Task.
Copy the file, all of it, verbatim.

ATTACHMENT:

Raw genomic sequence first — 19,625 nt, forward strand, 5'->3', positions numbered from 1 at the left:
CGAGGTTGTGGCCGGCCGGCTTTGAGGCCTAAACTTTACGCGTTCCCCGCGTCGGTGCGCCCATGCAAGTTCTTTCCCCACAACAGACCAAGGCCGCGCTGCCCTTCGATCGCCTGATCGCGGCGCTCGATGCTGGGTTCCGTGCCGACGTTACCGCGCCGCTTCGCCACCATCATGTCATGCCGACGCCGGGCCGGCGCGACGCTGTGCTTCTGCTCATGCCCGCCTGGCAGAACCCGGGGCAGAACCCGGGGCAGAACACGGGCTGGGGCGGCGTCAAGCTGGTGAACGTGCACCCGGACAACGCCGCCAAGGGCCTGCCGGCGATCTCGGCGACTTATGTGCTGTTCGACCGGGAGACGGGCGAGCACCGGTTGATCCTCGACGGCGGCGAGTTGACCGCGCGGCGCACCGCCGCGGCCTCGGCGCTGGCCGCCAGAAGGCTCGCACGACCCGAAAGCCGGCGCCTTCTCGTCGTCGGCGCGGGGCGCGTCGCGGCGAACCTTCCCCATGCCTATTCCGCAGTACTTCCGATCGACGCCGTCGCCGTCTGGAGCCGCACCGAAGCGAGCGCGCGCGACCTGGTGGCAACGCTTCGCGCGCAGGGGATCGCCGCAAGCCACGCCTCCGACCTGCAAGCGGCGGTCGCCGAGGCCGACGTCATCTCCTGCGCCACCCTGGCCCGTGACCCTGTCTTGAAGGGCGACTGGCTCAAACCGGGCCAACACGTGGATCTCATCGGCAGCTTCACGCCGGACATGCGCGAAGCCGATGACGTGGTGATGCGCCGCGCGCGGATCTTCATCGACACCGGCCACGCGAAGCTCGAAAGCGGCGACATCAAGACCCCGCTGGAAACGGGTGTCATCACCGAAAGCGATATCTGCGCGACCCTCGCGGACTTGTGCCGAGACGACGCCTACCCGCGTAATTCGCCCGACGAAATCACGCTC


Raw genomic sequence first — 19,625 nt, forward strand, 5'->3', positions numbered from 1 at the left:
CGAGGTTGTGGCCGGCCGGCTTTGAGGCCTAAACTTTACGCGTTCCCCGCGTCGGTGCGCCCATGCAAGTTCTTTCCCCACAACAGACCAAGGCCGCGCTGCCCTTCGATCGCCTGATCGCGGCGCTCGATGCTGGGTTCCGTGCCGACGTTACCGCGCCGCTTCGCCACCATCATGTCATGCCGACGCCGGGCCGGCGCGACGCTGTGCTTCTGCTCATGCCCGCCTGGCAGAACCCGGGGCAGAACCCGGGGCAGAACACGGGCTGGGGCGGCGTCAAGCTGGTGAACGTGCACCCGGACAACGCCGCCAAGGGCCTGCCGGCGATCTCGGCGACTTATGTGCTGTTCGACCGGGAGACGGGCGAGCACCGGTTGATCCTCGACGGCGGCGAGTTGACCGCGCGGCGCACCGCCGCGGCCTCGGCGCTGGCCGCCAGAAGGCTCGCACGACCCGAAAGCCGGCGCCTTCTCGTCGTCGGCGCGGGGCGCGTCGCGGCGAACCTTCCCCATGCCTATTCCGCAGTACTTCCGATCGACGCCGTCGCCGTCTGGAGCCGCACCGAAGCGAGCGCGCGCGACCTGGTGGCAACGCTTCGCGCGCAGGGGATCGCCGCAAGCCACGCCTCCGACCTGCAAGCGGCGGTCGCCGAGGCCGACGTCATCTCCTGCGCCACCCTGGCCCGTGACCCTGTCTTGAAGGGCGACTGGCTCAAACCGGGCCAACACGTGGATCTCATCGGCAGCTTCACGCCGGACATGCGCGAAGCCGATGACGTGGTGATGCGCCGCGCGCGGATCTTCATCGACACCGGCCACGCGAAGCTCGAAAGCGGCGACATCAAGACCCCGCTGGAAACGGGTGTCATCACCGAAAGCGATATCTGCGCGACCCTCGCGGACTTGTGCCGAGACGACGCCTACCCGCGTAATTCGCCCGACGAAATCACGCTC